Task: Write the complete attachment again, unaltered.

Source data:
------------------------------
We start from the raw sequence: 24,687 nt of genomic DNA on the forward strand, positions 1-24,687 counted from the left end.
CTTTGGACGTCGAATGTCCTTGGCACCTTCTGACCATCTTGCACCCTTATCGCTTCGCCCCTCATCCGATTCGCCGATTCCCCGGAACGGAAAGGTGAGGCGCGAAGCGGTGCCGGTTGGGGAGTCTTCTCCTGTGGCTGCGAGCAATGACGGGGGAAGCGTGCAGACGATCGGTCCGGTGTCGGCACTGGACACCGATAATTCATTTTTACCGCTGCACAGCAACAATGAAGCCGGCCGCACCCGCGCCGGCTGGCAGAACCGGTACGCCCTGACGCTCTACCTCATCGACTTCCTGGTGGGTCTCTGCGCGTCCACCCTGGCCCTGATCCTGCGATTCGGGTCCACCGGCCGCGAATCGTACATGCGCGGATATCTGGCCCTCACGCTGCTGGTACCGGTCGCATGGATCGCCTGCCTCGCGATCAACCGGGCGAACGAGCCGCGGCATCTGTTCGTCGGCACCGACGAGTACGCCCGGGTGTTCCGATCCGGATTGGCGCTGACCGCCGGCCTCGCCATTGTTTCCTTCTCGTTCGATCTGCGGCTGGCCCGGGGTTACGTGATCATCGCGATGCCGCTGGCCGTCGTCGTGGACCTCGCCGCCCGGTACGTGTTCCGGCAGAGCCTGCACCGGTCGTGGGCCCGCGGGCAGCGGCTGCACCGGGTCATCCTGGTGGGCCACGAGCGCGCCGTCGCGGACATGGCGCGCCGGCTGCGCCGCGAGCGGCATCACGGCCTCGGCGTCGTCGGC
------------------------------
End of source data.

We start from the raw sequence: 24,687 nt of genomic DNA on the forward strand, positions 1-24,687 counted from the left end.
CTTTGGACGTCGAATGTCCTTGGCACCTTCTGACCATCTTGCACCCTTATCGCTTCGCCCCTCATCCGATTCGCCGATTCCCCGGAACGGAAAGGTGAGGCGCGAAGCGGTGCCGGTTGGGGAGTCTTCTCCTGTGGCTGCGAGCAATGACGGGGGAAGCGTGCAGACGATCGGTCCGGTGTCGGCACTGGACACCGATAATTCATTTTTACCGCTGCACAGCAACAATGAAGCCGGCCGCACCCGCGCCGGCTGGCAGAACCGGTACGCCCTGACGCTCTACCTCATCGACTTCCTGGTGGGTCTCTGCGCGTCCACCCTGGCCCTGATCCTGCGATTCGGGTCCACCGGCCGCGAATCGTACATGCGCGGATATCTGGCCCTCACGCTGCTGGTACCGGTCGCATGGATCGCCTGCCTCGCGATCAACCGGGCGAACGAGCCGCGGCATCTGTTCGTCGGCACCGACGAGTACGCCCGGGTGTTCCGATCCGGATTGGCGCTGACCGCCGGCCTCGCCATTGTTTCCTTCTCGTTCGATCTGCGGCTGGCCCGGGGTTACGTGATCATCGCGATGCCGCTGGCCGTCGTCGTGGACCTCGCCGCCCGGTACGTGTTCCGGCAGAGCCTGCACCGGTCGTGGGCCCGCGGGCAGCGGCTGCACCGGGTCATCCTGGTGGGCCACGAGCGCGCCGTCGCGGACATGGCGCGCCGGCTGCGCCGCGAGCGGCATCACGGCCTCGGCGTCGTCGGC